2.2 Preparation of the Two-Layer Solution
The chemical oscillation started after the BZ and ferroin solutions were mixed, and the mixing was carried out in a test tube using the method explained in section 2.3. In this study, the initial separation of these two solutions in the test tube was important. As shown in Figure 1A, 1 ml of both the BZ and ferroin solutions were poured into a test tube. The inner diameter and length of the test tube were 0.72 and 30 cm, respectively. First, the BZ solution, which has a higher density, was poured into the test tube, followed by the ferroin solution. The ferroin solution was poured carefully onto the BZ solution in the test tube using a silicone tube with an inner diameter of 1 mm, such that the boundary of the two solutions was not violated.
FIGURE 1. Rotation-and-stop method; (A) Front view and (B) side view of the experimental setup. (C) The behavior of the solutions in a tube during a single rotation-stop cycle. (D) The mixing process of between Na2SO4 and ferroin solutions in a test tube by rotation-and-stop method. The residual image in the (C) is caused by the fast rotation (∼90 cm/s) and the slow frame rate (30 frame/s).
2.3 Mixing Method to Evaluate the Inhomogeneity After Mixing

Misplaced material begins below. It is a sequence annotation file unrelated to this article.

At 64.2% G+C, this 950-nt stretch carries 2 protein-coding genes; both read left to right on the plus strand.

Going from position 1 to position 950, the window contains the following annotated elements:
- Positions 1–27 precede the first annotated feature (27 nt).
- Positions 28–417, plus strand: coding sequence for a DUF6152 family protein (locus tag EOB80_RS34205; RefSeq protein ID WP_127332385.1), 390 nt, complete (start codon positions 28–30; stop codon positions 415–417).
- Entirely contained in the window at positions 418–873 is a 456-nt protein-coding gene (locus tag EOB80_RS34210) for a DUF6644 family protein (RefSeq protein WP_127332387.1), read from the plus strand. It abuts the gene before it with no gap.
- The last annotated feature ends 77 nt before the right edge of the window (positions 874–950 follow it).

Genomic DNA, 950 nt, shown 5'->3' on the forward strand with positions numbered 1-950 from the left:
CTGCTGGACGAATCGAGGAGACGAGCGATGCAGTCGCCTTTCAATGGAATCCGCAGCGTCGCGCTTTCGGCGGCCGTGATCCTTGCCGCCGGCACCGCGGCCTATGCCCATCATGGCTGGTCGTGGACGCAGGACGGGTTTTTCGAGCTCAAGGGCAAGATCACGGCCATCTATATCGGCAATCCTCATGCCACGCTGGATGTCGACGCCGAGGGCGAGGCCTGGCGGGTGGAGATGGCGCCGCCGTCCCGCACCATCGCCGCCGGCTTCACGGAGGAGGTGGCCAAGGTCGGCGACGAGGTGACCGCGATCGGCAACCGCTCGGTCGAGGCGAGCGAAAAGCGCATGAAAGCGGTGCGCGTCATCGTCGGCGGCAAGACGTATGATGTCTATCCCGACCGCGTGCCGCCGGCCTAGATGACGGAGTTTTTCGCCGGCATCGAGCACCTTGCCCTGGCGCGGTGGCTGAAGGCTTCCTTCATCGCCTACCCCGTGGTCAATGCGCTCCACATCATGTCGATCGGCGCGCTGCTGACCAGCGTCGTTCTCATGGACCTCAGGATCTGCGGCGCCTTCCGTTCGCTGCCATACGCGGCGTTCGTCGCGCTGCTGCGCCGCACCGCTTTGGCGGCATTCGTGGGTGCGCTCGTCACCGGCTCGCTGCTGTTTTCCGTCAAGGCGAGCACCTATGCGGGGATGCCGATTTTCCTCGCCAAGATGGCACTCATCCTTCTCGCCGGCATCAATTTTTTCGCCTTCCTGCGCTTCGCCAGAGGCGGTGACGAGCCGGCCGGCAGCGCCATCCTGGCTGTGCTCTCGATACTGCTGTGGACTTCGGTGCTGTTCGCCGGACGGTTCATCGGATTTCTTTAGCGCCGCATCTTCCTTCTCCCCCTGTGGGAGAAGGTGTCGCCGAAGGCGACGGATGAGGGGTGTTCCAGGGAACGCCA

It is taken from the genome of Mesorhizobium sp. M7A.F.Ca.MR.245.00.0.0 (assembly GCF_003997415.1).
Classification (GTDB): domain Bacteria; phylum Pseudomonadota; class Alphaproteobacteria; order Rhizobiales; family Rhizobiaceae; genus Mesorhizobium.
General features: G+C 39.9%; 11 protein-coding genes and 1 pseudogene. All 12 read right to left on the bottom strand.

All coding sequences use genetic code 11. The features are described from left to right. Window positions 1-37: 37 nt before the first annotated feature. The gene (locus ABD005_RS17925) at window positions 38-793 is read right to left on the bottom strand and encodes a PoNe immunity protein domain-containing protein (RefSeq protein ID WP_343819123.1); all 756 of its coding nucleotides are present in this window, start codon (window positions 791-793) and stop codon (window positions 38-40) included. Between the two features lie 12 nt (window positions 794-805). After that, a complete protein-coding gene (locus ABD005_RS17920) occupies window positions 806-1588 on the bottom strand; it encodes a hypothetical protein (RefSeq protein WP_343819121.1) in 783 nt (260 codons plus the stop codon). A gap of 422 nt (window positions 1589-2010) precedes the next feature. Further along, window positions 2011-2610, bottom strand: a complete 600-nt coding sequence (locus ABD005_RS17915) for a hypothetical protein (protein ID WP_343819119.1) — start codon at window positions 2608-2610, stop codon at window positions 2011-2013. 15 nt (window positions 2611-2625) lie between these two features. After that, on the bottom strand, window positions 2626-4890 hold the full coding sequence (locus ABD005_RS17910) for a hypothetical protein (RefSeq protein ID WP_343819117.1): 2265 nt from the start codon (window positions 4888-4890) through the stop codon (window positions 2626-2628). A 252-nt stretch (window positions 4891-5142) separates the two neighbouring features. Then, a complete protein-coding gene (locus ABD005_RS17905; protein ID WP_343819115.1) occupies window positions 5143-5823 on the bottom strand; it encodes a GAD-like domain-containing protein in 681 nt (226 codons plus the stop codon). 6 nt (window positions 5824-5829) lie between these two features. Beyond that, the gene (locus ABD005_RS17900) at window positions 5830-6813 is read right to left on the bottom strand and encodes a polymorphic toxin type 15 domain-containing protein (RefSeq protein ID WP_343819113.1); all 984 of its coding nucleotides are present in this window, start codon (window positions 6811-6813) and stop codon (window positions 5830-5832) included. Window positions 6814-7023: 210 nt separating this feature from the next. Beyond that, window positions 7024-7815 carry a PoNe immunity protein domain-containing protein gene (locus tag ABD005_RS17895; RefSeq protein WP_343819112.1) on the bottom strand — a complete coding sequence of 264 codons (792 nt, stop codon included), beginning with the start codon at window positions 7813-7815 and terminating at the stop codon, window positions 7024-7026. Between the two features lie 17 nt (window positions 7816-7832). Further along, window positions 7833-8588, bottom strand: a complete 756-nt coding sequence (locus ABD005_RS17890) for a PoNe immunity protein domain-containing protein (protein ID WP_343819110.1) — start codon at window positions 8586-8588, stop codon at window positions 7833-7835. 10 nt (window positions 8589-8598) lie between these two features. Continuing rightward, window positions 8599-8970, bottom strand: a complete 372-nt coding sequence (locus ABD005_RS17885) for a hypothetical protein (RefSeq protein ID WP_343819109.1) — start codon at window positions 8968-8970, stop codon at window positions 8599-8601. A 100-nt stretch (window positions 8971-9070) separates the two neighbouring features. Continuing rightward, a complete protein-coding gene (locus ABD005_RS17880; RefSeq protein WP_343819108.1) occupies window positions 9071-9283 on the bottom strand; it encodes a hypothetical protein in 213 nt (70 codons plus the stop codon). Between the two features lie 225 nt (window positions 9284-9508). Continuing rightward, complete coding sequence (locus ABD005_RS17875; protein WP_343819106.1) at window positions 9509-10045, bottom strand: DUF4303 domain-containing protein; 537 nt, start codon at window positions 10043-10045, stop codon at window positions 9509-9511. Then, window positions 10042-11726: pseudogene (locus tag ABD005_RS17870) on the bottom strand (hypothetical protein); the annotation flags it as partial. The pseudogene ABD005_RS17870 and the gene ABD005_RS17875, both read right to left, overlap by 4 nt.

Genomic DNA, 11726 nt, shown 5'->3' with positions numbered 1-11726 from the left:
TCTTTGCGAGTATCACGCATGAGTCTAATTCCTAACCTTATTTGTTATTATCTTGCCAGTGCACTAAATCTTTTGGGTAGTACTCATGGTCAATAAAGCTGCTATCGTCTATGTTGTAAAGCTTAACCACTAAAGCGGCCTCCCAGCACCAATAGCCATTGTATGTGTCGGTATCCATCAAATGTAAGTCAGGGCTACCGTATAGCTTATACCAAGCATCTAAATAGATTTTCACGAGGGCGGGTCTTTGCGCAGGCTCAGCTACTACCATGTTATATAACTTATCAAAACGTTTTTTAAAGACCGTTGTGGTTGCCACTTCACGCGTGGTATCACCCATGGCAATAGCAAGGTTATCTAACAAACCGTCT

Figure 1 shows the mixing method of the BZ and ferroin solutions (mentioned in 2.1) in a test tube, which is referred to as the rotation-and-stop method. As shown in Figures 1A,B, the test tube was capped and attached to a stirrer machine (IKA, RW 14 basic). The tube slanted to the right side, as shown in Figure 1A, because of the mechanical structure of the apparatus (this is the initial state before the rotation). Using this setup, the tube was rotated (center of the test tube was the center of rotation) counterclockwise twice at a rate of approximately one rotation/s, following a sudden stop. The mixing occurs primarily because of this sudden stop, where the two solutions mix near the interface owing to weak convection caused by the inertia. The tube was rotated again approximately 3 s after the rotation was completely stopped. This series was repeated several times and the number of repetitions (also the number of stops) was denoted as n (n = 20–200). The two solutions were mixed slightly at each stop process. After completion of this rotation process, 2 ml of decane was poured onto the surface of the mixed solution to avoid the dissolution of oxygen from the air. The tube was then placed vertically in a water bath at 20°C. More than three experiments were performed under identical conditions. The solution in the test tube was recorded by a video camera for 30 min after the completion of the rotation-and-stop process, and the movie slices were analyzed using the image analysis software ImageJ.